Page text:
ESET Threat Blog
SOPA bytes GoDaddy’s business, and it will hurt you too.
by Andrew Lee CEO, ESET North America
The Stop Online Piracy Act or SOPA as it is more commonly known, currently being debated in congress, has lit up a huge outcry on the Internet in recent weeks. We, here at ESET were one of the companies who, a little while ago, started raising the alarm about the devastating effect it would have on America’s online economy, along with several other very high profile companies.
GoDaddy (users) Go
GoDaddy, the popular domain registrar was initially a prominent supporter of SOPA and when this was revealed it prompted a large Internet campaign to move domains away from GoDaddy – in the next couple of days they lost 37,000 domains.
Today, 29th of December, is the culmination of that campaign when many companies will be moving their domains.
As of today, ESET is also moving our 26 domains from GoDaddy. As expected, GoDaddy did a half turn a couple of days ago, and somewhat restricted their support, later doing a full turn and saying they no longer support SOPA.
That’s great – the effect is a demonstration of how America works. Money talks, and businesses listen. The problem with SOPA is that, unless people who still support it start to listen too, the money will go away, from them and their businesses too. It’s also too late for GoDaddy, integrity and trust is not something you can switch back on overnight, demonstrating that the most important thing a business can have is the belief of its users. GoDaddy, as they acknowledge, will have to work hard to get the support of the community back; they should have known better.
December 15, 2011
Polis pointed out that SOPA and Smith’s amendment already excluded certain operators of sub-domains, such as GoDaddy.com, from being subject to shutdowns under SOPA.
“If companies like GoDaddy.com are exempt, why aren’t non-commercial domain servers exempt?” Polis asked.
Microsoft CEO Steve Ballmer joined U.S. and Chinese business leaders for a meeting this week at the White House with President Barack Obama and Chinese President Hu Jintao.
In a joint news conference with President Hu, following the meeting with business leaders, President Obama underscored the importance of IP and the need for greater IP enforcement in China. Specifically, the President said:
“Some of it has to do with intellectual property protection. So we were just in a meeting with business leaders, and Steve Ballmer of Microsoft pointed out that their estimate is that only one customer in every 10 of their products is actually paying for it in China. And so can we get better enforcement, since that is an area where America excels — intellectual property and high-value added products and services.”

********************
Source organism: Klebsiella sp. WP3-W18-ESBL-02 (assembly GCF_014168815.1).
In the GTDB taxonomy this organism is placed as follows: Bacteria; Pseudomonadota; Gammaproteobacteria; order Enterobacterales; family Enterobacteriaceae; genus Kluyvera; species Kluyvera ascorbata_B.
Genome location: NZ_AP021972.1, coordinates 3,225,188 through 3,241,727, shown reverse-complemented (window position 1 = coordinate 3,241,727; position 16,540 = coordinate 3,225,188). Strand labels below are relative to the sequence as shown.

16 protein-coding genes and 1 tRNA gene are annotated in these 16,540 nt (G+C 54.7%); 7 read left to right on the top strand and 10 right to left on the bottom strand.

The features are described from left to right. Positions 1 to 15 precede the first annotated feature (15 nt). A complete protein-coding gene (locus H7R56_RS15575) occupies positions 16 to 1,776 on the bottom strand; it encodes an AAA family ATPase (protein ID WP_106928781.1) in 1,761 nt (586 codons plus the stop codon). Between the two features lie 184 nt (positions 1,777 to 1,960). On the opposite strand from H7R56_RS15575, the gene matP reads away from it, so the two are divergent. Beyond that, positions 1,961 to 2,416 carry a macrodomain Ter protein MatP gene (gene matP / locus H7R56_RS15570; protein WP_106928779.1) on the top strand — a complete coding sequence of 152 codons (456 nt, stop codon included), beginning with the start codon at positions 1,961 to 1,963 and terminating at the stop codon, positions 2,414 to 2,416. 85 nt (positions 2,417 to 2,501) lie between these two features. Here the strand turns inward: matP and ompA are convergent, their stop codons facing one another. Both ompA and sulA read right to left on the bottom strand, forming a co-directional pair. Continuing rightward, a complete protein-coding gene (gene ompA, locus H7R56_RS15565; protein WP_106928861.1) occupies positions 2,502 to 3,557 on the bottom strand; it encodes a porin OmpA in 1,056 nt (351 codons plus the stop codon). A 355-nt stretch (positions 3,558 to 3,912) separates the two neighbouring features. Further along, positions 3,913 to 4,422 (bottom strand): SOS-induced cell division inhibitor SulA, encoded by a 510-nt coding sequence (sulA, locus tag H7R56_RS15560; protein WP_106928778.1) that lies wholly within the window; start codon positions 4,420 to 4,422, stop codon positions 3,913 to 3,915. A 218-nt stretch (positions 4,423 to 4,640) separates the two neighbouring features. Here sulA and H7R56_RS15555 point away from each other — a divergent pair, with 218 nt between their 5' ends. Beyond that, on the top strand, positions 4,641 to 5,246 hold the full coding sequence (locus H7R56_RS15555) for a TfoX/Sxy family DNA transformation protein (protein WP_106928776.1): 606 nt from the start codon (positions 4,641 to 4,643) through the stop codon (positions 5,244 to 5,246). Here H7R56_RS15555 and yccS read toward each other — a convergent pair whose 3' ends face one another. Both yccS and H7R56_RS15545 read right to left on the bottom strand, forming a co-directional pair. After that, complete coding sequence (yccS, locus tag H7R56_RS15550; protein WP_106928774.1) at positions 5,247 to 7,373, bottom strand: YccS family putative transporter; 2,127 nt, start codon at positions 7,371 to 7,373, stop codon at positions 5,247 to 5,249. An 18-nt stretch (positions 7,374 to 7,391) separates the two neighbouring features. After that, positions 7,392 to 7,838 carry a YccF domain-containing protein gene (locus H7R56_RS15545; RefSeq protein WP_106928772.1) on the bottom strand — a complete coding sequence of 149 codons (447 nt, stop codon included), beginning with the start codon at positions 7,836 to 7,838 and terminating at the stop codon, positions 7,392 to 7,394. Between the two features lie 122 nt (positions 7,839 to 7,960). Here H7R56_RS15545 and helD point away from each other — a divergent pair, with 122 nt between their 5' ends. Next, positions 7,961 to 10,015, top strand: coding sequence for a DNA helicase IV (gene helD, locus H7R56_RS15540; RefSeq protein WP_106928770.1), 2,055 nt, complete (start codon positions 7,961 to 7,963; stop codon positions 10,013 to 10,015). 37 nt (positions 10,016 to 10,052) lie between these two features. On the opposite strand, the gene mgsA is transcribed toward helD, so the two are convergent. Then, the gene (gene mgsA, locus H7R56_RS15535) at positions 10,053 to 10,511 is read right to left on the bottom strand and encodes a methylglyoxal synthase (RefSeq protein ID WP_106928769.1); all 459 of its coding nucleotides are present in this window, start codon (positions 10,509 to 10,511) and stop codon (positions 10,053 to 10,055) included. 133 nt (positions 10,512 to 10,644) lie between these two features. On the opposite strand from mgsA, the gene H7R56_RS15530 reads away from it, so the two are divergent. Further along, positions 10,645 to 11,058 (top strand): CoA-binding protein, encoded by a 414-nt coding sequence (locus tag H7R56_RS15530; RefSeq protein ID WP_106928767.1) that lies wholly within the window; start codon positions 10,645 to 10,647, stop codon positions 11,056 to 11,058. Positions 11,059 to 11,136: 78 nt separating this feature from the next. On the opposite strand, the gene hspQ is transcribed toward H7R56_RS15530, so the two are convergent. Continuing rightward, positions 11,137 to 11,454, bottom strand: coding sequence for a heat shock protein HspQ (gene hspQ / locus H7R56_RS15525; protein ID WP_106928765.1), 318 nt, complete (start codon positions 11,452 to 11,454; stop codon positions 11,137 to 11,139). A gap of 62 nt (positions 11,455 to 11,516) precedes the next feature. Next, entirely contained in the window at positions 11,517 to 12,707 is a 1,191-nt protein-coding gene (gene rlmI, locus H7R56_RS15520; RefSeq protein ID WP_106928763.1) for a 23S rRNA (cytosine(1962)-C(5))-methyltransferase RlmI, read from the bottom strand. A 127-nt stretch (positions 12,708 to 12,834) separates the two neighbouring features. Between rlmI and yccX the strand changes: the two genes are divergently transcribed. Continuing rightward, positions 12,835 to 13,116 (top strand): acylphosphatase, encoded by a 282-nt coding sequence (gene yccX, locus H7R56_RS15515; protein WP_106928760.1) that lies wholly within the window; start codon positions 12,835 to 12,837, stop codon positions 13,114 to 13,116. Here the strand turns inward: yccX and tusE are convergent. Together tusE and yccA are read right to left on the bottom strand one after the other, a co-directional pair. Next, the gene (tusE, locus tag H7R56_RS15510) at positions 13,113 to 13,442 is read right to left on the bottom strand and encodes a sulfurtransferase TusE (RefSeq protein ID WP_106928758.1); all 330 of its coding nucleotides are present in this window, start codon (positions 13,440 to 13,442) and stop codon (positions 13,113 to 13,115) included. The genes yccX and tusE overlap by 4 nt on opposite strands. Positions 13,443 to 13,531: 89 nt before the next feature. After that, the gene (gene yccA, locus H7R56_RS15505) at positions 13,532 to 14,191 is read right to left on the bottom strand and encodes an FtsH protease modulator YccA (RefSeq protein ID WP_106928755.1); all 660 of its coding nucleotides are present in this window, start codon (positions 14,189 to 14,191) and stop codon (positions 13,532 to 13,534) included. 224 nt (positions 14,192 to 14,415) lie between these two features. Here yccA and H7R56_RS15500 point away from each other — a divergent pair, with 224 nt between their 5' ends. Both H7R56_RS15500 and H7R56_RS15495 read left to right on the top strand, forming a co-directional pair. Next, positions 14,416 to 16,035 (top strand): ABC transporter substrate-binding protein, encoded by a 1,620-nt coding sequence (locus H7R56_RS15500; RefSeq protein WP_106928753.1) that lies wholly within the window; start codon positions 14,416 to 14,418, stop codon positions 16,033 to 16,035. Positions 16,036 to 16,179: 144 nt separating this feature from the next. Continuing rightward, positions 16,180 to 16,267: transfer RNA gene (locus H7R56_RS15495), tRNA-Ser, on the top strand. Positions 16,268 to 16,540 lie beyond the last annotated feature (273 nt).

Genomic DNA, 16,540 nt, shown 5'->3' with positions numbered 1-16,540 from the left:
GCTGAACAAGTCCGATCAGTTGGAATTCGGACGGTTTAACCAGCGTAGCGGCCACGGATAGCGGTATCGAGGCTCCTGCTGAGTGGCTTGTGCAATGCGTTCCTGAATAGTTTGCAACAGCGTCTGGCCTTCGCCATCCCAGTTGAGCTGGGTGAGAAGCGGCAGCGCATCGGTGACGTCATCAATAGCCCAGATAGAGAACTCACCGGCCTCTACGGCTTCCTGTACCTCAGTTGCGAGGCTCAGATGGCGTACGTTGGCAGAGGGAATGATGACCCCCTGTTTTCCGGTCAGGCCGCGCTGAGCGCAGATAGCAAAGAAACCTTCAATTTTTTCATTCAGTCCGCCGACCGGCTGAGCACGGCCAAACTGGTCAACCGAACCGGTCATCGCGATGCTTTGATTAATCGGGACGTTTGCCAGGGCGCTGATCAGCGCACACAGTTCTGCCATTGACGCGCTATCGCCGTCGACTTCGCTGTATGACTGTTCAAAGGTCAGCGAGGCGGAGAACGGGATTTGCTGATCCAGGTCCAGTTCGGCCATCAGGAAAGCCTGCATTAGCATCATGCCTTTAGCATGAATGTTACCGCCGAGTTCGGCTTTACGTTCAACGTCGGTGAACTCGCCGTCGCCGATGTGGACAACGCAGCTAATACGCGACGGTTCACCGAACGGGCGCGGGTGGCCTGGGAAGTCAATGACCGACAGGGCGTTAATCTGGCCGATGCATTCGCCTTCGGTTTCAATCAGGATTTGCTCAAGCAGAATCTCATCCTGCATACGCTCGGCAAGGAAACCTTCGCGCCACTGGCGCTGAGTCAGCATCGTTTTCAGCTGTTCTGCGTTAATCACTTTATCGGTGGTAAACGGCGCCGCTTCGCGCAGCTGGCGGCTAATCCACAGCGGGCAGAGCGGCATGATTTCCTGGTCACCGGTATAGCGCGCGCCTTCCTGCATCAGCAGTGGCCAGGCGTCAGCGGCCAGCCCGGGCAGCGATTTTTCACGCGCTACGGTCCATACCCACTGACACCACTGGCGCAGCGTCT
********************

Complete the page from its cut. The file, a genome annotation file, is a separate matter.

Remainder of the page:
It’s a CIO’s worst nightmare: You get a call from the Business Software Alliance (BSA), saying that some of the Microsoft software your company uses might be pirated.
You investigate and find that not only is your software illegal, it was sold to you by a company secretly owned and operated by none other than your own IT systems administrator, a trusted employee for seven years. When you start digging into the admin’s activities, you find a for-pay porn Web site he’s been running on one of your corporate servers. Then you find that he’s downloaded 400 customer credit card numbers from your e-commerce server.
And here’s the worst part: He’s the only one with the administrative passwords.
Think it can’t happen? It did, according to a security consultant who was called in to help the victim, a $250 million retailer in Pennsylvania. You never heard about it because the company kept it quiet.
Brian Krebs reported on his blog that an Argentinian hacker named Ch Russo used security weaknesses in The Pirate Bay’s Web site to infiltrate and snatch the user names, e-mail and Internet addresses of more than 4 million users.
Russo maintains that at no time did he or his associates alter or delete information in The Pirate Bay database. But he acknowledges that they did briefly consider how much this access and information would be worth to anti-piracy companies employed by entertainment industry lobbying groups like the Recording Industry Association of America (RIAA) and the Motion Picture Association of America (MPAA), each of which has assiduously sought to sink The Pirate Bay on grounds that the network facilitates copyright infringement.
Microsoft and Consumers Take Action Against Global Software Piracy